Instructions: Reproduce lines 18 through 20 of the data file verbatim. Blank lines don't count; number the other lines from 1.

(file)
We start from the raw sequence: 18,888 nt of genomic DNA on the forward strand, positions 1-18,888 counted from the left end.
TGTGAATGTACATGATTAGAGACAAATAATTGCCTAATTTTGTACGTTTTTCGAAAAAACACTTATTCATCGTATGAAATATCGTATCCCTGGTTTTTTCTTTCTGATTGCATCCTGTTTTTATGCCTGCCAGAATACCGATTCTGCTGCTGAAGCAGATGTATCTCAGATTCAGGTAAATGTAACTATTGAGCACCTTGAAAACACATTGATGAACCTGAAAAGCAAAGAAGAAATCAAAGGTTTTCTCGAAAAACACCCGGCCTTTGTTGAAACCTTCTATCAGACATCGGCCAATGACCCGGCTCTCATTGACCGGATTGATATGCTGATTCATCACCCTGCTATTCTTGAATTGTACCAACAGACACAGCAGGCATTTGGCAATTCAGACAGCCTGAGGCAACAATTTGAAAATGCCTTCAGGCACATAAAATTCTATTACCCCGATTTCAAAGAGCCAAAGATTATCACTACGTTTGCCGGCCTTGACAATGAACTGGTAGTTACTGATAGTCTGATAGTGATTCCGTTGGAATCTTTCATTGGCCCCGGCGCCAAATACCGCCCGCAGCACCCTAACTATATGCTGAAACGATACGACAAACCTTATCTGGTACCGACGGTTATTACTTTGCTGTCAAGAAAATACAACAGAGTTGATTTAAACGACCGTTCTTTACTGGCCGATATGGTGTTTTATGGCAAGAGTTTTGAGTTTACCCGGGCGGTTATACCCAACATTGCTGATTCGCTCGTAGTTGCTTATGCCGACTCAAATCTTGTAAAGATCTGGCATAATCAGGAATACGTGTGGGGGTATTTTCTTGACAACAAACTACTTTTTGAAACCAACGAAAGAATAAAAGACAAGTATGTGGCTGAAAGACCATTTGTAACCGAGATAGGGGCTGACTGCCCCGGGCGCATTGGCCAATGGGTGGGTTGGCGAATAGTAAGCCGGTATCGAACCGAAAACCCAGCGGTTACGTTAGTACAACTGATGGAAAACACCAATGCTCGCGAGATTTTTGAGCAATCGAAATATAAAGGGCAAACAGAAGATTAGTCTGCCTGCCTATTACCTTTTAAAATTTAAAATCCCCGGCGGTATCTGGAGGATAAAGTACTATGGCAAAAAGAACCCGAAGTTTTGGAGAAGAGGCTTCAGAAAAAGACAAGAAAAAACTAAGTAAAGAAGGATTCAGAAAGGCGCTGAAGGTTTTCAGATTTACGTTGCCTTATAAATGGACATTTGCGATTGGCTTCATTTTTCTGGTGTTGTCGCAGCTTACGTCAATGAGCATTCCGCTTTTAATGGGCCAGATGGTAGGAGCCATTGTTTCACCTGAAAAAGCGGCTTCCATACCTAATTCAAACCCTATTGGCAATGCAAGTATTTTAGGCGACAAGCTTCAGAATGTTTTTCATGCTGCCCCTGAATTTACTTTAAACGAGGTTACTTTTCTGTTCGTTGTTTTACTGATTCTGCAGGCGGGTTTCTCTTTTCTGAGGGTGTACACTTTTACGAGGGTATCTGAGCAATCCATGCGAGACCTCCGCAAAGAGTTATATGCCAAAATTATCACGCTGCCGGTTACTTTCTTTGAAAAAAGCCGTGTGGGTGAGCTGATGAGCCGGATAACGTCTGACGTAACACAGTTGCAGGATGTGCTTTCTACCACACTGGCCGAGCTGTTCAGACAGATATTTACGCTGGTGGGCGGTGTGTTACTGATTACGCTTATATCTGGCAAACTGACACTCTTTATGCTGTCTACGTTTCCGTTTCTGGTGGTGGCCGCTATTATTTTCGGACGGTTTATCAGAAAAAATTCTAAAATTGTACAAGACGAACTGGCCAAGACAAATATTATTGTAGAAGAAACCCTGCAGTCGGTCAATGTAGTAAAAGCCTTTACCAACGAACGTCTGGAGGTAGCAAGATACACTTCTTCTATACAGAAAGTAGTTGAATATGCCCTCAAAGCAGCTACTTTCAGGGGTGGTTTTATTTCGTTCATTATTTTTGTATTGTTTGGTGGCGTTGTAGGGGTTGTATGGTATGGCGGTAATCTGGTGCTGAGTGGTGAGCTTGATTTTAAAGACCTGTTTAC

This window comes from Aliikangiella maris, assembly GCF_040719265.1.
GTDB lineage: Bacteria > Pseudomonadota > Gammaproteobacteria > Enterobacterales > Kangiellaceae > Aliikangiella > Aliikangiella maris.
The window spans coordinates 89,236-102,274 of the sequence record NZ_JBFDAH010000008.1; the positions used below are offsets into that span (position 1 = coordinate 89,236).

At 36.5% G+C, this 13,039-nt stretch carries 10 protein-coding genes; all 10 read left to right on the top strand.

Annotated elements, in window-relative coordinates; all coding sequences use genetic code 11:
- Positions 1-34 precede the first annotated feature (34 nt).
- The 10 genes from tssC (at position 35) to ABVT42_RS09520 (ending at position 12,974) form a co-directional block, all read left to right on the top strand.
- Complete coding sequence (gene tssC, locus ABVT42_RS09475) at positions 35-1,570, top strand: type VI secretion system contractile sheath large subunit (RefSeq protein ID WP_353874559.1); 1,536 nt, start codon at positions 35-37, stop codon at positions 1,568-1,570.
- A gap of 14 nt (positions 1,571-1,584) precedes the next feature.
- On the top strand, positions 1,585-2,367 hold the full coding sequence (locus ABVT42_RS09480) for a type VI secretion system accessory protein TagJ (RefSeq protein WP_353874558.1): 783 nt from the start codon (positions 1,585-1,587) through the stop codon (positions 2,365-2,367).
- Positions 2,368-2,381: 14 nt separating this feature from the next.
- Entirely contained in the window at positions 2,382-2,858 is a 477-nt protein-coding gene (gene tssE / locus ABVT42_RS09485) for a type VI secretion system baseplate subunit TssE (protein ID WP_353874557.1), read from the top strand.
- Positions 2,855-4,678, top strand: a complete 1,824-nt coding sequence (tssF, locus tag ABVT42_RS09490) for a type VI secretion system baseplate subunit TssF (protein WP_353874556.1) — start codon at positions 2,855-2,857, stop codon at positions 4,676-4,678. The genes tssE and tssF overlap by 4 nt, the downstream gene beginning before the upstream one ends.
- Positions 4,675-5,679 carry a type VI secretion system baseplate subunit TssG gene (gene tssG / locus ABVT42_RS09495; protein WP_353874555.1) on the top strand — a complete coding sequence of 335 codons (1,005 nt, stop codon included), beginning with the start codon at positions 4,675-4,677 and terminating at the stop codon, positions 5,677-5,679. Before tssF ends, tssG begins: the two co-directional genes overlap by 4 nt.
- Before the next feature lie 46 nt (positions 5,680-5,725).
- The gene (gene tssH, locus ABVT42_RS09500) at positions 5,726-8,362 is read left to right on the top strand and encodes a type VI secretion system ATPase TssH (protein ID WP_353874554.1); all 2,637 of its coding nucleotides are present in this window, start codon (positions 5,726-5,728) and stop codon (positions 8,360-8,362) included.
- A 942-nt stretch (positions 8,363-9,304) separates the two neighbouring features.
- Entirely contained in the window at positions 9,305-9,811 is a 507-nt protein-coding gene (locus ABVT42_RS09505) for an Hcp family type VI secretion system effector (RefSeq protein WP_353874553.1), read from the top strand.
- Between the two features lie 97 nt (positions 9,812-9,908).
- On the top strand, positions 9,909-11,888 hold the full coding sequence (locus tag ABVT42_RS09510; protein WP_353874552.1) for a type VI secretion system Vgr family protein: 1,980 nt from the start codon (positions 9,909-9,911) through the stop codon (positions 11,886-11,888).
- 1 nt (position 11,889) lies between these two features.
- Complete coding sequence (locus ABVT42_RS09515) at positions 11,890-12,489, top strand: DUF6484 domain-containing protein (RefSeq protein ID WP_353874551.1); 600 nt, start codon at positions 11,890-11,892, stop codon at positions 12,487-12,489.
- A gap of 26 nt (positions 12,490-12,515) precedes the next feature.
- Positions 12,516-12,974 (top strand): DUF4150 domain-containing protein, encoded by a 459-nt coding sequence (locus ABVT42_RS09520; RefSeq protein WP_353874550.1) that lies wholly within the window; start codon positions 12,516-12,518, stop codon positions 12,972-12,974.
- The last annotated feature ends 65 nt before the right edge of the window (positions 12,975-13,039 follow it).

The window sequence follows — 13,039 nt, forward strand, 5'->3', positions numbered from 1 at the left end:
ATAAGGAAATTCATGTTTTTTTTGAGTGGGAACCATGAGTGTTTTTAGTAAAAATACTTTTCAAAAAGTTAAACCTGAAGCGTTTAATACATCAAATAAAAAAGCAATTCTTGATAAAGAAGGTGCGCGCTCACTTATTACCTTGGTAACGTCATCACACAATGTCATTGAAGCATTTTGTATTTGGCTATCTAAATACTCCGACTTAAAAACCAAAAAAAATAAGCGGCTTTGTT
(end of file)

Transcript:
- The gene (gene tssH, locus ABVT42_RS09500) at positions 5,726-8,362 is read left to right on the top strand and encodes a type VI secretion system ATPase TssH (protein ID WP_353874554.1); all 2,637 of its coding nucleotides are present in this window, start codon (positions 5,726-5,728) and stop codon (positions 8,360-8,362) included.
- A 942-nt stretch (positions 8,363-9,304) separates the two neighbouring features.
- Entirely contained in the window at positions 9,305-9,811 is a 507-nt protein-coding gene (locus ABVT42_RS09505) for an Hcp family type VI secretion system effector (RefSeq protein WP_353874553.1), read from the top strand.